Wednesday, December 9, 2015

Final post for Fall

So fall semester is coming to a close, which means the work load is a little lighter until January rolls around. I have sincerely enjoyed my first semester in Visions. I endured some struggles, and learned a few things, and even made a few friends, daww. I am pleased with some of my improvement with adobe programs - still have a lot to learn though, especially with illustrator (that's for you Michelle). But now that I have them on my computer, I can mess around with them over break - if the size of the programs do not kill my computer first. I actually am helping my sister design a poster that she needs up at her school (JMU). It's to advertise some college courses to high schools in the area - I told her I'd help her out with it no problem.
Most importantly over the course of this semester, I've discovered that I really like graphic design. Some days I'm more creative than others, and put under time constraints I basically absolve all creativity, but when allotted the right amount of time, and a good subject, I really really like the freedom to create a new design, logo, title, whatever it may be. With the chance of sounding dumb, I really think I'm going to look into some graphic design work outside of university. I may be forever torn between two majors, but this is the first I can see myself working on something outside of school, rather than just studying it. So yea, I guess Im signing out for fall. Peace.

Monday, November 30, 2015

Random-ish blog

First order of business:
Cucalorus screenings: A Light Beneath Their Feet, The Invitation, Dough, Serrano Shorts

Second Order: The geofilters are coming along very nicely. I've put together 3 tentative designs and there are more to come - these require some drawing and scanning which takes more time than incorporating designs that are already completed. I've been looking at a lot of examples, the link below has some good ones to refer to.

I'm thinking that we use a couple of them - since they're not hard to make, and if there happens to be several designs everyone likes, because then people using these geofilters have options. It's just more advertisement for Visions (and it doesn't cost anything) so we might as well.

The other thing I'm noticing about example filters, is that many tend to be very simple, just the name of the town in a pretty font or something. We can do this, then make a more elaborate one. I think the most important thing to consider is the coloring. I know we should stick with our color pallet to maintain our theme but the colors must be bright enough to stand out from the photo that will be behind it.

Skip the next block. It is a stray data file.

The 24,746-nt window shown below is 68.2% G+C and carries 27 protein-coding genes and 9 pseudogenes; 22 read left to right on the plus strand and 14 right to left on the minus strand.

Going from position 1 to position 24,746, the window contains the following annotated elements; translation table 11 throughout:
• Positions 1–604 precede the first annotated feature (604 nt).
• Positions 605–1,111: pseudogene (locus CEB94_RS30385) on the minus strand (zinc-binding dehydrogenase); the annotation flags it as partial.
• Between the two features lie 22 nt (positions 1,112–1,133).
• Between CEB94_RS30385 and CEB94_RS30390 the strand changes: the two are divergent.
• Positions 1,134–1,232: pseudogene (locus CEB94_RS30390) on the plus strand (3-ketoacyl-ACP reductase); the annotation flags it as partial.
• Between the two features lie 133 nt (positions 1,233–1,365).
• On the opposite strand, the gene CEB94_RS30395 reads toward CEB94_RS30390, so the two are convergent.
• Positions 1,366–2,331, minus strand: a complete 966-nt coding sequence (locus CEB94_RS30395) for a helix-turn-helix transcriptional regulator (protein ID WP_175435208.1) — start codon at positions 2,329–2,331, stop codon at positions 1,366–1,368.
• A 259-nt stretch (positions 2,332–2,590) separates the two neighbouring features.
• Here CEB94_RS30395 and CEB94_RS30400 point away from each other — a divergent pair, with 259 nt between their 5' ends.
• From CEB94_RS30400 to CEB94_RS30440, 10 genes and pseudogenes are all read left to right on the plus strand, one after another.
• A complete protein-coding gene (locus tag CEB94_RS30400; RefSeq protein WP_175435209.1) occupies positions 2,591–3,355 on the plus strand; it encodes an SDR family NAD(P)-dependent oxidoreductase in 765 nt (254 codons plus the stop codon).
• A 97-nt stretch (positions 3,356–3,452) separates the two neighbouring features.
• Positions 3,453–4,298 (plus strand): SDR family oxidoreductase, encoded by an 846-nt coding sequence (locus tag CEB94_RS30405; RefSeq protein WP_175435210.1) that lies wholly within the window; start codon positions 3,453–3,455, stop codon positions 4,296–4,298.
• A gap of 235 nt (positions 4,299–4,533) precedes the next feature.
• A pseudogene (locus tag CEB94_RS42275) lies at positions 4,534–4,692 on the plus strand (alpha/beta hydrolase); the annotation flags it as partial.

Tuesday, November 24, 2015

Indiegogo Video

Last friday at 2:00 we started set up for the Visions6 Indiegogo Campaign Video. Then at 3:00 we started filming. The shoot lasted about 7 hours, which seems long, but everything went pretty smoothly.

We discovered several things during our time on set:
1. Devin is a terrible actor
2. Michelle is also not a good actor (she will agree with me here)
3. Big Rob casts a big shadow
4. Papa John's uses food dollars
5. And always check all the switches on the lights before assuming they don't work

Everyone was prepared for their roles, mine on set consisted of sound and assistance to shot set ups. I had a large part in the original concept for the video, despite the script being altered several times, so I was able to help visualize the layout of specific shots. However, it was Michelle who really killed the directorial game. She set up every shot, and knew exactly how each person had to act in each. Zoë killed the producing game, keeping everyone on schedule, knowing exactly which shot was to be filmed next, and on top of that, serving as probably the best actor on set. Props to Zoë and Michelle, without whom the video would not be completed.

Tuesday, November 17, 2015

Thanksgiving and Space

Two very different things, a difficult task to combine both. Tyler is currently working on the Thanksgiving animation for Visions. He has remained consistent to the space background, layering images and text over top. However, the animation right now is only portraying the space elements, which is good for Visions, but not for the holiday. The animation does not distinguish itself from the others without verifying the time period in which it is created.

Before talking thanksgiving, a few things about the animations in general - and I find I have some authority to talk about this given I have worked on visuals for Visions myself, and also having experience with animation. The font needs to be changed, it does not match the fonts previously used for Visions designs, and it does not really follow the space theme anyway, and then movements need to be more fluid for Cosmo.

So, how to make Thanksgiving spacey, or Cosmo in a Thanksgiving setting?...whichever.